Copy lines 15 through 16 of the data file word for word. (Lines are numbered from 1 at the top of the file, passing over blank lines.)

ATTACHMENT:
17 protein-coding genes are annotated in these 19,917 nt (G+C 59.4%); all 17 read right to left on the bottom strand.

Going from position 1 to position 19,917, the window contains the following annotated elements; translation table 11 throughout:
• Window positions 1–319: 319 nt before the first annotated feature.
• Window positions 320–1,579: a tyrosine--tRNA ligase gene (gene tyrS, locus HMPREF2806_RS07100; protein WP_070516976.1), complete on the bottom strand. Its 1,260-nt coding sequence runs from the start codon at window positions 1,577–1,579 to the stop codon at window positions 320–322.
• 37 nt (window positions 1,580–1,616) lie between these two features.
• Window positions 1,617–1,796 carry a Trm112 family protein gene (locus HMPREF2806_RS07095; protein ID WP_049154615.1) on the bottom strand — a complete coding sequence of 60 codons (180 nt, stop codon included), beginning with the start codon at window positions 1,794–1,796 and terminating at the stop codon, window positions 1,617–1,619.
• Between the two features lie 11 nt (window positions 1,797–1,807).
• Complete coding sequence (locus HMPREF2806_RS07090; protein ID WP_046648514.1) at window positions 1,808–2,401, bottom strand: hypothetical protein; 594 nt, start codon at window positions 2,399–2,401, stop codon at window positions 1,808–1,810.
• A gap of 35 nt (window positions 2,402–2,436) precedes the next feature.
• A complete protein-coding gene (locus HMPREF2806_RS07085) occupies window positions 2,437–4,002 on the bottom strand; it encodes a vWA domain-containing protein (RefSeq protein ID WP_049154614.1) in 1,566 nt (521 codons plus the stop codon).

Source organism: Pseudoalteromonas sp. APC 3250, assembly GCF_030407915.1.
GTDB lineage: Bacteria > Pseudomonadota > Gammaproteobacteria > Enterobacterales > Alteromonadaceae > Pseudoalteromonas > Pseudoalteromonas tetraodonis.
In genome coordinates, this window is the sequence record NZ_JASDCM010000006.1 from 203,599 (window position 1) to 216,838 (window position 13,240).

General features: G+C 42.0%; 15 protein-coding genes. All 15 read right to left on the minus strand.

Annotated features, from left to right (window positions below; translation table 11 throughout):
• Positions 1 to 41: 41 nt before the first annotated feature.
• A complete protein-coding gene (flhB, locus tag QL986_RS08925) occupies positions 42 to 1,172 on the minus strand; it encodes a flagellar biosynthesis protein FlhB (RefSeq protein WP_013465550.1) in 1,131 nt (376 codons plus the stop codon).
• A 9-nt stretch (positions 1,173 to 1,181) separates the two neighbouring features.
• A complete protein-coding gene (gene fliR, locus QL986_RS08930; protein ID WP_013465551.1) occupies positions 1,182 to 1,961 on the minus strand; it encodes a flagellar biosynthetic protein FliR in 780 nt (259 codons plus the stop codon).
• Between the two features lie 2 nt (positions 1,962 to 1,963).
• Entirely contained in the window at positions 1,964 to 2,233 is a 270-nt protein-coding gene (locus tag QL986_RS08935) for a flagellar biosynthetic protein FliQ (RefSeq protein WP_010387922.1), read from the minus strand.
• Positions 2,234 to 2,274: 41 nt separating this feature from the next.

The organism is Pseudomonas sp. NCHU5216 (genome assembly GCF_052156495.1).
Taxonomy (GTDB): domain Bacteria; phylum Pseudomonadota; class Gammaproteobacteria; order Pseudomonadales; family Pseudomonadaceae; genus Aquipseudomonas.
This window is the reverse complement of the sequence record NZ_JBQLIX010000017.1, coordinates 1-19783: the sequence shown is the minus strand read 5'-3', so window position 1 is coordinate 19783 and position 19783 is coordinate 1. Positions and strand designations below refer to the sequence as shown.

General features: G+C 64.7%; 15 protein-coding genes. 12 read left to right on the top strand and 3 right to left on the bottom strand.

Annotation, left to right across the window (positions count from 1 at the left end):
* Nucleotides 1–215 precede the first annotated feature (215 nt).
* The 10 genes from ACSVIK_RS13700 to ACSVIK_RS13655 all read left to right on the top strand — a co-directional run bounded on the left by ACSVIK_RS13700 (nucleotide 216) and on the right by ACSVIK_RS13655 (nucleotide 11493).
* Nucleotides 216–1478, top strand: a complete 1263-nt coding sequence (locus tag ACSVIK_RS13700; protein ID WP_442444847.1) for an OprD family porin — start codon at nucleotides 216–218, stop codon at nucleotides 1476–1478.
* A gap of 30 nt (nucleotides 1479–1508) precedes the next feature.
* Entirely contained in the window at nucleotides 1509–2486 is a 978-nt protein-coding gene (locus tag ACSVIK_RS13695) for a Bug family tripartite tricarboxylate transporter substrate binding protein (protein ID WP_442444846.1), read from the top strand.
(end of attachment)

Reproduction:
Annotated features, from left to right (window positions below; translation table 11 throughout):
• Positions 1 to 41: 41 nt before the first annotated feature.